The traditional purpose of a mixtape is to maintain an artist’s buzz and to keep his or her name circulating in the public. Mixtapes are cheaper and easier to make because they don’t require the polishing allotted to full-length albums. They don’t need to have big name producers or features. On the contrary, mixtapes usually act a a vehicle for unknown producers and artists to earn some popularity. A mixtape is an artist’s labor of love. It’s not bogged down by the heavy hand of an entertainment agency or subject to the commercial standards of an expectant fanbase. Artists can do virtually whatever they want on a mixtape.
Yeah you’s a skateboarder and I’m a rail/Better grind up on me better use your tail
Think that line was terrible? Then just listen to the rest of Jay Park‘s new mixtape, Fresh Air: Breathe It. There are tons of other corny lines packed into that album, written just for the sake of wooing girls with their guards down.
Jay Park’s Fresh Air is a testament to the artistic freedom that comes with releasing an independent project. And while I am a huge advocate of artistic freedom, Jay Park’s version of art almost makes me wish I could rewind time to when I hadn’t listened to the raunchy lyrics of his mixtape. Let’s look at some highlights of Fresh Air, specifically his lyrics. Be warned. This review is not for the faint of heart.
Be With Me 2Night
Yup and I’ll f*** your tatts off once in a lifetime girl you’ve earned the last spot/Hit that a** raw and I’ma make you gasp huhhhhhhh/Yeah you’re embedded in my head so get embedded in my bed/Young cat but I’m a veteran of sex/Gonna bust that in the middle center of your legs /F*** rap better get ready for what’s next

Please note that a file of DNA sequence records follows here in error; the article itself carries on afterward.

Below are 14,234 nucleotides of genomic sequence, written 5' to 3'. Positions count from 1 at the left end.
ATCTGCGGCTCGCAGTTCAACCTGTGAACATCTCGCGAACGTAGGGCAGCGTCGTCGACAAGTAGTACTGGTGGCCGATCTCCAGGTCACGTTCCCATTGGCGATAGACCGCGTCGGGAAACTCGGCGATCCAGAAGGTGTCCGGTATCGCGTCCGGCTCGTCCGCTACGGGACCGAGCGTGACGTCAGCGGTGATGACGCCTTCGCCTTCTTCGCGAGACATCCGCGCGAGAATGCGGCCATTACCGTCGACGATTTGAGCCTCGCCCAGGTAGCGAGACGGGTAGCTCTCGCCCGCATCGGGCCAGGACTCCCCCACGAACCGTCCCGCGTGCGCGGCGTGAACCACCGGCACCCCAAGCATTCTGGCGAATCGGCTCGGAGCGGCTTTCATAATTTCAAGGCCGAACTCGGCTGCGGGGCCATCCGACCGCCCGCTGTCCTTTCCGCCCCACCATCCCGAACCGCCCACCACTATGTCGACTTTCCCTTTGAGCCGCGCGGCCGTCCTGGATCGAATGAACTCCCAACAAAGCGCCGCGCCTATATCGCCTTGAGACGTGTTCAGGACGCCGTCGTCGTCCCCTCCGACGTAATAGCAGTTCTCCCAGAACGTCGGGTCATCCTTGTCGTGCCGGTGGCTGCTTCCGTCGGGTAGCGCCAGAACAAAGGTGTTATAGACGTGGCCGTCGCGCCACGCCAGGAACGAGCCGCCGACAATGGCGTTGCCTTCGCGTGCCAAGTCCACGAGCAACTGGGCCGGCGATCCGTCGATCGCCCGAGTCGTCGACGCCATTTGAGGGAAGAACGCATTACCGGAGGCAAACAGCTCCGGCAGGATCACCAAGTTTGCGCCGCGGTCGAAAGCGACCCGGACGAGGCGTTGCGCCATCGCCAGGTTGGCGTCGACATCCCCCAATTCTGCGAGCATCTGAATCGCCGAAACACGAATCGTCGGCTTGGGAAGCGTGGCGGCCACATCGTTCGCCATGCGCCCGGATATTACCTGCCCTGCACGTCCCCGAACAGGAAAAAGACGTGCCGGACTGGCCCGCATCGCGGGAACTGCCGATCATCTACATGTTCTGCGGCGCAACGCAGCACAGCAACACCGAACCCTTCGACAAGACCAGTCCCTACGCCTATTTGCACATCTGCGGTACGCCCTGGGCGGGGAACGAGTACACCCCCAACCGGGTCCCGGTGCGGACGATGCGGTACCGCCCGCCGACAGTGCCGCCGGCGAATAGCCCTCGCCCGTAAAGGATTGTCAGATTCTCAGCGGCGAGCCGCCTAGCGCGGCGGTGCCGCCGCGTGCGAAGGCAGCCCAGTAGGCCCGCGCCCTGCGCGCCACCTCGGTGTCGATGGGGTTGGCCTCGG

Wait. You’re going to do what to my what?
“Be With Me 2Night” sets the stage for Fresh Air‘s tone. It’s the first track in a string of sexually aggressive and overzealous songs that do much to highlight the fact that Jay Park’s got a lot of sex on the brain. But with lines like “Let’s say you’re my hobby ’cause I’ll do you with a passion,” maybe Jay should keep sex on his brain and off of innocent iPods everywhere.
However, the production on this track is awesome. Producer Cha Cha Malone, who works on three of the six songs on the mixtape, manages to offer up a track reminiscent of some of Canadian rapper Drake‘s early mixtape work. The laid-back track gives Jay Park the opportunity to show some of his vocal skills which have improved since his debut. It’s when he begins to rap that things fall apart. I mean because really, you’ll go “jungle” on me? Thanks, but I think I’ll take a raincheck.
Do What We Do
Let me come on over, I’m gonna put you on a sofa and do just like I told ya/And work that body right ooh shawty, I know that you’ve been naughty, So get up on my lap/And work it work it, twerk it oh twerk it/I wanna see you sweating girl
Did Jay Park just ask a girl to “twerk it” on a love song?